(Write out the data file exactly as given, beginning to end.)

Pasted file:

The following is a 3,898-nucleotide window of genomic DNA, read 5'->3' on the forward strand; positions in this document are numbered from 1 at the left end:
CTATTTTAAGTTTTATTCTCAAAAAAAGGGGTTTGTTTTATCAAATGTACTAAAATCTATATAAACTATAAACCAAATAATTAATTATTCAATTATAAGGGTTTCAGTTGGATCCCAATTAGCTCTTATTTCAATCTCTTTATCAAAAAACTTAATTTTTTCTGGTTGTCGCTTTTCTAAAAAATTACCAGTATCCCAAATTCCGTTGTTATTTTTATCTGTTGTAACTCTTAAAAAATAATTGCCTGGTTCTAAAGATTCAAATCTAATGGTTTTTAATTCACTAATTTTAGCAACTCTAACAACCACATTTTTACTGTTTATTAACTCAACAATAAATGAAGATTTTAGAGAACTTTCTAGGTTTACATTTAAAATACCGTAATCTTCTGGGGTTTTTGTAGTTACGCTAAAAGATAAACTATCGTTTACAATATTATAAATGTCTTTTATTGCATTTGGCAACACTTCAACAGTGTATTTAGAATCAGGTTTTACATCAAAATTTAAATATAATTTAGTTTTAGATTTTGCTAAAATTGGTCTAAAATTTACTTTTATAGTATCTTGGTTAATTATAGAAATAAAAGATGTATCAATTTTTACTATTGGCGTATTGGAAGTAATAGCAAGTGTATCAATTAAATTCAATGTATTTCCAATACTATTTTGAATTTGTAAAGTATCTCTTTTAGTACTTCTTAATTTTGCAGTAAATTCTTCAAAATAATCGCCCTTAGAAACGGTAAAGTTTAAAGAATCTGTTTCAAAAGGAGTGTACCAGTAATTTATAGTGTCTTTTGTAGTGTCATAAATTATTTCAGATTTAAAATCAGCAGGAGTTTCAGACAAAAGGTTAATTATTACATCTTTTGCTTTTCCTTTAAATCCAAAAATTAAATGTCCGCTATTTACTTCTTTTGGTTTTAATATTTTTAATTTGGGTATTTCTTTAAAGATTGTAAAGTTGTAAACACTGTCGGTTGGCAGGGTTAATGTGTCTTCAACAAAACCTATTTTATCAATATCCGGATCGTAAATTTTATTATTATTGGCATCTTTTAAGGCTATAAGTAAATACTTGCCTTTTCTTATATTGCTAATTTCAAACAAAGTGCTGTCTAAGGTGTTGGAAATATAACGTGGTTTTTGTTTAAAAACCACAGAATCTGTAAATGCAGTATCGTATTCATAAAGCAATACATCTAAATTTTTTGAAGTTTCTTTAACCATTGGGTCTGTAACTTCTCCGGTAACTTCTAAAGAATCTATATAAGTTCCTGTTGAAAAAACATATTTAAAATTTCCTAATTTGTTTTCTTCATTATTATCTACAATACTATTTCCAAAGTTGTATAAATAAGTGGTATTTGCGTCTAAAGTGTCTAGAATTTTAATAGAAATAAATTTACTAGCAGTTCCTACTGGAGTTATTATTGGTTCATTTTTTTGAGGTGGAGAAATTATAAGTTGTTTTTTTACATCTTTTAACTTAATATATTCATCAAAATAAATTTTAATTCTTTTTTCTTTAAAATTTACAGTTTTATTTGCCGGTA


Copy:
The following is a 3,898-nucleotide window of genomic DNA, read 5'->3' on the forward strand; positions in this document are numbered from 1 at the left end:
CTATTTTAAGTTTTATTCTCAAAAAAAGGGGTTTGTTTTATCAAATGTACTAAAATCTATATAAACTATAAACCAAATAATTAATTATTCAATTATAAGGGTTTCAGTTGGATCCCAATTAGCTCTTATTTCAATCTCTTTATCAAAAAACTTAATTTTTTCTGGTTGTCGCTTTTCTAAAAAATTACCAGTATCCCAAATTCCGTTGTTATTTTTATCTGTTGTAACTCTTAAAAAATAATTGCCTGGTTCTAAAGATTCAAATCTAATGGTTTTTAATTCACTAATTTTAGCAACTCTAACAACCACATTTTTACTGTTTATTAACTCAACAATAAATGAAGATTTTAGAGAACTTTCTAGGTTTACATTTAAAATACCGTAATCTTCTGGGGTTTTTGTAGTTACGCTAAAAGATAAACTATCGTTTACAATATTATAAATGTCTTTTATTGCATTTGGCAACACTTCAACAGTGTATTTAGAATCAGGTTTTACATCAAAATTTAAATATAATTTAGTTTTAGATTTTGCTAAAATTGGTCTAAAATTTACTTTTATAGTATCTTGGTTAATTATAGAAATAAAAGATGTATCAATTTTTACTATTGGCGTATTGGAAGTAATAGCAAGTGTATCAATTAAATTCAATGTATTTCCAATACTATTTTGAATTTGTAAAGTATCTCTTTTAGTACTTCTTAATTTTGCAGTAAATTCTTCAAAATAATCGCCCTTAGAAACGGTAAAGTTTAAAGAATCTGTTTCAAAAGGAGTGTACCAGTAATTTATAGTGTCTTTTGTAGTGTCATAAATTATTTCAGATTTAAAATCAGCAGGAGTTTCAGACAAAAGGTTAATTATTACATCTTTTGCTTTTCCTTTAAATCCAAAAATTAAATGTCCGCTATTTACTTCTTTTGGTTTTAATATTTTTAATTTGGGTATTTCTTTAAAGATTGTAAAGTTGTAAACACTGTCGGTTGGCAGGGTTAATGTGTCTTCAACAAAACCTATTTTATCAATATCCGGATCGTAAATTTTATTATTATTGGCATCTTTTAAGGCTATAAGTAAATACTTGCCTTTTCTTATATTGCTAATTTCAAACAAAGTGCTGTCTAAGGTGTTGGAAATATAACGTGGTTTTTGTTTAAAAACCACAGAATCTGTAAATGCAGTATCGTATTCATAAAGCAATACATCTAAATTTTTTGAAGTTTCTTTAACCATTGGGTCTGTAACTTCTCCGGTAACTTCTAAAGAATCTATATAAGTTCCTGTTGAAAAAACATATTTAAAATTTCCTAATTTGTTTTCTTCATTATTATCTACAATACTATTTCCAAAGTTGTATAAATAAGTGGTATTTGCGTCTAAAGTGTCTAGAATTTTAATAGAAATAAATTTACTAGCAGTTCCTACTGGAGTTATTATTGGTTCATTTTTTTGAGGTGGAGAAATTATAAGTTGTTTTTTTACATCTTTTAACTTAATATATTCATCAAAATAAATTTTAATTCTTTTTTCTTTAAAATTTACAGTTTTATTTGCCGGTA